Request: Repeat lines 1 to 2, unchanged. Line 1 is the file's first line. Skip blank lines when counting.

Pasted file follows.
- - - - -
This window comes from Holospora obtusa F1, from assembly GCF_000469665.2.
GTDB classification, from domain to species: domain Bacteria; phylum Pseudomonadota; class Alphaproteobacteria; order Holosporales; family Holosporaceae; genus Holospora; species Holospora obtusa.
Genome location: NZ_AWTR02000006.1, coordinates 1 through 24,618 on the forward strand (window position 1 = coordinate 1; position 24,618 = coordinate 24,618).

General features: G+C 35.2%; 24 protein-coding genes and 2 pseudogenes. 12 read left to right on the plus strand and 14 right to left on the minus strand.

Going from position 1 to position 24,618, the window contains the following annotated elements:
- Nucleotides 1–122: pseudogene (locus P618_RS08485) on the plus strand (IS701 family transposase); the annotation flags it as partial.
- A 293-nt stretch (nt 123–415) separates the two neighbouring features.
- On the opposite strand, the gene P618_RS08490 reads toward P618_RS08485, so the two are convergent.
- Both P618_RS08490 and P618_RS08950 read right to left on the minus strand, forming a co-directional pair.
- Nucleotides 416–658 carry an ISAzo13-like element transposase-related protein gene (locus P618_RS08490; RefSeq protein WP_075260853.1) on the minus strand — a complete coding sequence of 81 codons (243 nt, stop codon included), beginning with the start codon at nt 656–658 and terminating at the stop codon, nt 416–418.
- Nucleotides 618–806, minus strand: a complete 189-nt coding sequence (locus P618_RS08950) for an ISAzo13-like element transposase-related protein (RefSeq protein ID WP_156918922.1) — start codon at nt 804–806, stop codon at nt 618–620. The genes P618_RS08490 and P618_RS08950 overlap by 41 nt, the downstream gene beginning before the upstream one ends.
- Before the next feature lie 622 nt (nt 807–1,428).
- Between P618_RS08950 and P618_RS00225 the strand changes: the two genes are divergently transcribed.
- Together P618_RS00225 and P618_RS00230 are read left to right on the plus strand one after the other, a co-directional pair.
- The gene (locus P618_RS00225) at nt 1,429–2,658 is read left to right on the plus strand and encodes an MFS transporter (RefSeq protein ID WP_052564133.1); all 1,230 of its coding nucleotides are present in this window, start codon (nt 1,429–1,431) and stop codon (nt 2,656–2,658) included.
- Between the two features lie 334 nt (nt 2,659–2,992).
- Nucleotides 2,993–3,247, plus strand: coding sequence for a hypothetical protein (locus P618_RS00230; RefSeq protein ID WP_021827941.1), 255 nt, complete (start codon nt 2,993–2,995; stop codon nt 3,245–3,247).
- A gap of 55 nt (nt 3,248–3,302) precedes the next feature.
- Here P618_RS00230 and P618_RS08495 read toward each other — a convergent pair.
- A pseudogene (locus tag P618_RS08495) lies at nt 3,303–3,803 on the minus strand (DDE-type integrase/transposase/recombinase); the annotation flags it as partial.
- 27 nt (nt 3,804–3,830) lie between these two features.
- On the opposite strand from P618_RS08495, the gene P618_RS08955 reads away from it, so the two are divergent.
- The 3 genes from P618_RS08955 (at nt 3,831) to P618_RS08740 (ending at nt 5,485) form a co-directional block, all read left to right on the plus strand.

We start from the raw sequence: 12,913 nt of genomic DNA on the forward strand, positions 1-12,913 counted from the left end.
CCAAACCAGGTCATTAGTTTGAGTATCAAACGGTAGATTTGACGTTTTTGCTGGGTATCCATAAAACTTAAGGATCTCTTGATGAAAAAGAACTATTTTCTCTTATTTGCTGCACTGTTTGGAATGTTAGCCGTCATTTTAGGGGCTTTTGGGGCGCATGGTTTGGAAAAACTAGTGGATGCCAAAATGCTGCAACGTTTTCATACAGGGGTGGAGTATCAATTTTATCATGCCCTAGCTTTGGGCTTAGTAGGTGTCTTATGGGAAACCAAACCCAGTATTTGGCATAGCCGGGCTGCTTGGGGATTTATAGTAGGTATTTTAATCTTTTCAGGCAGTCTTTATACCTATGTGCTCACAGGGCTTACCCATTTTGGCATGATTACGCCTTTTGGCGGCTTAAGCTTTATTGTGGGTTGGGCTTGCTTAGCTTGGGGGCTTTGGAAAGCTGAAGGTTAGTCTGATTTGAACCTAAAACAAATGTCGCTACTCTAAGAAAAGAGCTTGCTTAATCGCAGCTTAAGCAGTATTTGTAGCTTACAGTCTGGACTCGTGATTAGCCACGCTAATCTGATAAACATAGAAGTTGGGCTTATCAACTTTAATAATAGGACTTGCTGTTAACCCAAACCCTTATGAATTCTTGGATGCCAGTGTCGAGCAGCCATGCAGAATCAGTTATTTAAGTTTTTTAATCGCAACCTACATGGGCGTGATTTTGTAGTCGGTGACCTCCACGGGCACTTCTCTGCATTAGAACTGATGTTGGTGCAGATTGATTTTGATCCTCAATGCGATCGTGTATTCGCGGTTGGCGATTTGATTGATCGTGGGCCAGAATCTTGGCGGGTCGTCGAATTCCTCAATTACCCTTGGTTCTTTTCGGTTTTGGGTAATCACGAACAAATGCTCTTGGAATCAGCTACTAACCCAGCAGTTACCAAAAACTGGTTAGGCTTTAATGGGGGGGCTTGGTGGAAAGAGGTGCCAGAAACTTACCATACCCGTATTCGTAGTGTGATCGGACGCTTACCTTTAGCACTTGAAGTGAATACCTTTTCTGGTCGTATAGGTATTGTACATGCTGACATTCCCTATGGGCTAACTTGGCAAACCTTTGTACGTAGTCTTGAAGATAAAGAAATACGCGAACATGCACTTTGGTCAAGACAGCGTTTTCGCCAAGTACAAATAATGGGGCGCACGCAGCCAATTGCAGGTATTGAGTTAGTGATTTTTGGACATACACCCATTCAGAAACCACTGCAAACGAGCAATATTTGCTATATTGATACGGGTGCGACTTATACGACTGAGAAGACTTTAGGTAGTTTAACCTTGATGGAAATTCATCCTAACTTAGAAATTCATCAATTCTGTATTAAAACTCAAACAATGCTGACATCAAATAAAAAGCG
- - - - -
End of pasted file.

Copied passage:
This window comes from Holospora obtusa F1, from assembly GCF_000469665.2.
GTDB classification, from domain to species: domain Bacteria; phylum Pseudomonadota; class Alphaproteobacteria; order Holosporales; family Holosporaceae; genus Holospora; species Holospora obtusa.